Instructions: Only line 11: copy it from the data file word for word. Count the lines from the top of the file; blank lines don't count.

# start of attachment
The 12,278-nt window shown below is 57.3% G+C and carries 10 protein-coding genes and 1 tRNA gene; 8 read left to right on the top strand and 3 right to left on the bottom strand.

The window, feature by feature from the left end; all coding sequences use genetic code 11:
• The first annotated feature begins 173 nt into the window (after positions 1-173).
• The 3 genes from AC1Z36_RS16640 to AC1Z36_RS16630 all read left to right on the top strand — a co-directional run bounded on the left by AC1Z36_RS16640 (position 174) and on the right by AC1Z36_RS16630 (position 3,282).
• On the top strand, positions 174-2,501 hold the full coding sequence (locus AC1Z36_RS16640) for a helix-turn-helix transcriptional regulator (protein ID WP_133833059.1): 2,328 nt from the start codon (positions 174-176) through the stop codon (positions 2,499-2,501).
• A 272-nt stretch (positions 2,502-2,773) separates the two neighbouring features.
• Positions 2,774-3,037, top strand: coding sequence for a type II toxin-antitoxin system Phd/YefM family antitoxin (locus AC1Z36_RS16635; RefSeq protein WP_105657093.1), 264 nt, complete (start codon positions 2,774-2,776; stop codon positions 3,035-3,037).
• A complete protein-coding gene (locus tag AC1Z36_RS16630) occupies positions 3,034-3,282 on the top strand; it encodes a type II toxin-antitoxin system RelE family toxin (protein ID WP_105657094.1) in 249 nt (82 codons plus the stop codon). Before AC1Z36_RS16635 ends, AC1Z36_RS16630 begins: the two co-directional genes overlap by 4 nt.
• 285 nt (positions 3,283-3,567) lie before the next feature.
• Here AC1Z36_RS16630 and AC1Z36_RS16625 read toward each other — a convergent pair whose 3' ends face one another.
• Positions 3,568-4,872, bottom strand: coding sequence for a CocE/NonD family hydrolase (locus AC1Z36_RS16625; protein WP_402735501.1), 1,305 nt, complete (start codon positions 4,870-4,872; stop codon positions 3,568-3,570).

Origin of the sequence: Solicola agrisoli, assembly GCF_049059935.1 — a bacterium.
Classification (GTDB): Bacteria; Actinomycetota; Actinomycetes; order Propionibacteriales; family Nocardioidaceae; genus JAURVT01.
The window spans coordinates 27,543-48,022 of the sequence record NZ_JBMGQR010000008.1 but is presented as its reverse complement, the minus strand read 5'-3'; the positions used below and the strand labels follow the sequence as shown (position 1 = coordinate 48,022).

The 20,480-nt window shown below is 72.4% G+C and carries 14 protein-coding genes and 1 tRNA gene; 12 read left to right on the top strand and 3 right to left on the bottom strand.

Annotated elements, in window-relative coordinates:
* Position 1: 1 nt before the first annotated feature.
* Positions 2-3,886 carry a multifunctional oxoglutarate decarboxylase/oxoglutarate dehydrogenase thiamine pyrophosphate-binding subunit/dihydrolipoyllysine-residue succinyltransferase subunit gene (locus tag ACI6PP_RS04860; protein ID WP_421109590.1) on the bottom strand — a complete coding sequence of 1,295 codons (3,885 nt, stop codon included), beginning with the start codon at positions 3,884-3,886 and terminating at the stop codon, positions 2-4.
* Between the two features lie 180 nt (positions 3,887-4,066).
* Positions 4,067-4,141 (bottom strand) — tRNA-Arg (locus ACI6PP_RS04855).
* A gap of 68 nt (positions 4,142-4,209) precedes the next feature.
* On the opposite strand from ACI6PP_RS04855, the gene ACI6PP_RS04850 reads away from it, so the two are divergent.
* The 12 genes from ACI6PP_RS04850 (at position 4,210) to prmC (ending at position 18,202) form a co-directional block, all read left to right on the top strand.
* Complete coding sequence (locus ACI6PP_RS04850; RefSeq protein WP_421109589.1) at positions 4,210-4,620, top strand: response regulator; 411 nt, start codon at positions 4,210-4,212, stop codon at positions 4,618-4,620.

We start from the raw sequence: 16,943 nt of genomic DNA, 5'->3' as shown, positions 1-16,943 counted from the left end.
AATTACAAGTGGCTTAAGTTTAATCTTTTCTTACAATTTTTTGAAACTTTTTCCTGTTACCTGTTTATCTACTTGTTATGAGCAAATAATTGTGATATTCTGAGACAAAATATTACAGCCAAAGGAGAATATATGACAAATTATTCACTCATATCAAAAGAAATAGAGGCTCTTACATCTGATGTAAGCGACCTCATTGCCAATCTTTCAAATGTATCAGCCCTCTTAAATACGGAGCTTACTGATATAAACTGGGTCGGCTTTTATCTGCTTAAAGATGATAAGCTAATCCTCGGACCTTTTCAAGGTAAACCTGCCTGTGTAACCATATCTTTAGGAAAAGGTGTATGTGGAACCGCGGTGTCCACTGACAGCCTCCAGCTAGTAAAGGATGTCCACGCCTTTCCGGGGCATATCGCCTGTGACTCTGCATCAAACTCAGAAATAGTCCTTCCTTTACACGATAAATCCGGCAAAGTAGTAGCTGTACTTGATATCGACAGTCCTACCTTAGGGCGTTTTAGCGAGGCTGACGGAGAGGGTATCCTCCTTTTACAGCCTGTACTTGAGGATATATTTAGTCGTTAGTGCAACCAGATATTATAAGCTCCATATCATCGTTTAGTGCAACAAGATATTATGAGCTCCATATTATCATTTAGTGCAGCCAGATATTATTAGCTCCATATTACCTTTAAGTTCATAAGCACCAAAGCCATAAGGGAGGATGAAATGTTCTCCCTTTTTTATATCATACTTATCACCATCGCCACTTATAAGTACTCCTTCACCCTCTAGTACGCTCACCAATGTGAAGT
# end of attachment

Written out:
• Positions 3,568-4,872, bottom strand: coding sequence for a CocE/NonD family hydrolase (locus AC1Z36_RS16625; protein WP_402735501.1), 1,305 nt, complete (start codon positions 4,870-4,872; stop codon positions 3,568-3,570).